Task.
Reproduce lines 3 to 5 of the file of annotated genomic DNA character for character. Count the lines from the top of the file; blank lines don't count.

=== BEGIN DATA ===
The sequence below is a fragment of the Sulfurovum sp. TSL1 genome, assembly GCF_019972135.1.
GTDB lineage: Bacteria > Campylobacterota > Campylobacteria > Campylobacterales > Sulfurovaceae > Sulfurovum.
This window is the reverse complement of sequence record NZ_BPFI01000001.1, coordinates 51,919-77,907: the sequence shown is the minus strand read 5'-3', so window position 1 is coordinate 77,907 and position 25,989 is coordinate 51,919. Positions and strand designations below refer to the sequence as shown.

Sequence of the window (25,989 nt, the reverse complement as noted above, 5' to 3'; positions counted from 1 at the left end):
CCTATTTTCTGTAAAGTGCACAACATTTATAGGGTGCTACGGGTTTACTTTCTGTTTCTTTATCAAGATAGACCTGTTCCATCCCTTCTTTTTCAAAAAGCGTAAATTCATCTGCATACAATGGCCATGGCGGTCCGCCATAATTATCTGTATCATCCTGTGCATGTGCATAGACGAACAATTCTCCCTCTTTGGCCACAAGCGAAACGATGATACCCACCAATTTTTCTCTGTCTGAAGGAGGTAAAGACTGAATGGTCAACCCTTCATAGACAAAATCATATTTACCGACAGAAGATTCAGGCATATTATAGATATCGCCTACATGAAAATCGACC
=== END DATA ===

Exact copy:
This window is the reverse complement of sequence record NZ_BPFI01000001.1, coordinates 51,919-77,907: the sequence shown is the minus strand read 5'-3', so window position 1 is coordinate 77,907 and position 25,989 is coordinate 51,919. Positions and strand designations below refer to the sequence as shown.

Sequence of the window (25,989 nt, the reverse complement as noted above, 5' to 3'; positions counted from 1 at the left end):
CCTATTTTCTGTAAAGTGCACAACATTTATAGGGTGCTACGGGTTTACTTTCTGTTTCTTTATCAAGATAGACCTGTTCCATCCCTTCTTTTTCAAAAAGCGTAAATTCATCTGCATACAATGGCCATGGCGGTCCGCCATAATTATCTGTATCATCCTGTGCATGTGCATAGACGAACAATTCTCCCTCTTTGGCCACAAGCGAAACGATGATACCCACCAATTTTTCTCTGTCTGAAGGAGGTAAAGACTGAATGGTCAACCCTTCATAGACAAAATCATATTTACCGACAGAAGATTCAGGCATATTATAGATATCGCCTACATGAAAATCGACC